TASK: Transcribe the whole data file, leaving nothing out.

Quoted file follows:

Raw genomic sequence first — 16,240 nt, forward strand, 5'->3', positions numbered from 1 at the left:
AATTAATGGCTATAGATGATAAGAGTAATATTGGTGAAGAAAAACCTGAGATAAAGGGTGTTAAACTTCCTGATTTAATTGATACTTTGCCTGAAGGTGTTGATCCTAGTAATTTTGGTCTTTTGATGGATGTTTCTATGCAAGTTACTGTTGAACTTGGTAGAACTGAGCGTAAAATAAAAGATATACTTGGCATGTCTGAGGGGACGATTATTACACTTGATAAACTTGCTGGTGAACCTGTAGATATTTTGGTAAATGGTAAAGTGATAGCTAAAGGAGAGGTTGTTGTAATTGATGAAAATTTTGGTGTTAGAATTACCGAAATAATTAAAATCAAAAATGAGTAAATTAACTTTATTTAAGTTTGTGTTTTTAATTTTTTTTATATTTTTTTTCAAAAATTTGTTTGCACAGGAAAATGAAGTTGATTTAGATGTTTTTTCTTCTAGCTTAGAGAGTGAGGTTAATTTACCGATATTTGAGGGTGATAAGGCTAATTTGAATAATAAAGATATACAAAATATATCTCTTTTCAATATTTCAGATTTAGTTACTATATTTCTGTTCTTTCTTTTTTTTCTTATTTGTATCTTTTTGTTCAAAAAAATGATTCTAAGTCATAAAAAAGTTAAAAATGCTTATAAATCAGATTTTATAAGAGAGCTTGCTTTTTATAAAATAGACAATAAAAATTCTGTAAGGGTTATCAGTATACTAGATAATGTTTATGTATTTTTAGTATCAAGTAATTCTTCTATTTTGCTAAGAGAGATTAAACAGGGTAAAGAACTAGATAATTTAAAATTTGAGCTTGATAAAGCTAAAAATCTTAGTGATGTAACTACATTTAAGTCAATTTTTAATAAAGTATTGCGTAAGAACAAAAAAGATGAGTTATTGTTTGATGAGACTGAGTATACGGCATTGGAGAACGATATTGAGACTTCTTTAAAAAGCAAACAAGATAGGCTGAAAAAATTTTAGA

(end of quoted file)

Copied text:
Raw genomic sequence first — 16,240 nt, forward strand, 5'->3', positions numbered from 1 at the left:
AATTAATGGCTATAGATGATAAGAGTAATATTGGTGAAGAAAAACCTGAGATAAAGGGTGTTAAACTTCCTGATTTAATTGATACTTTGCCTGAAGGTGTTGATCCTAGTAATTTTGGTCTTTTGATGGATGTTTCTATGCAAGTTACTGTTGAACTTGGTAGAACTGAGCGTAAAATAAAAGATATACTTGGCATGTCTGAGGGGACGATTATTACACTTGATAAACTTGCTGGTGAACCTGTAGATATTTTGGTAAATGGTAAAGTGATAGCTAAAGGAGAGGTTGTTGTAATTGATGAAAATTTTGGTGTTAGAATTACCGAAATAATTAAAATCAAAAATGAGTAAATTAACTTTATTTAAGTTTGTGTTTTTAATTTTTTTTATATTTTTTTTCAAAAATTTGTTTGCACAGGAAAATGAAGTTGATTTAGATGTTTTTTCTTCTAGCTTAGAGAGTGAGGTTAATTTACCGATATTTGAGGGTGATAAGGCTAATTTGAATAATAAAGATATACAAAATATATCTCTTTTCAATATTTCAGATTTAGTTACTATATTTCTGTTCTTTCTTTTTTTTCTTATTTGTATCTTTTTGTTCAAAAAAATGATTCTAAGTCATAAAAAAGTTAAAAATGCTTATAAATCAGATTTTATAAGAGAGCTTGCTTTTTATAAAATAGACAATAAAAATTCTGTAAGGGTTATCAGTATACTAGATAATGTTTATGTATTTTTAGTATCAAGTAATTCTTCTATTTTGCTAAGAGAGATTAAACAGGGTAAAGAACTAGATAATTTAAAATTTGAGCTTGATAAAGCTAAAAATCTTAGTGATGTAACTACATTTAAGTCAATTTTTAATAAAGTATTGCGTAAGAACAAAAAAGATGAGTTATTGTTTGATGAGACTGAGTATACGGCATTGGAGAACGATATTGAGACTTCTTTAAAAAGCAAACAAGATAGGCTGAAAAAATTTTAGA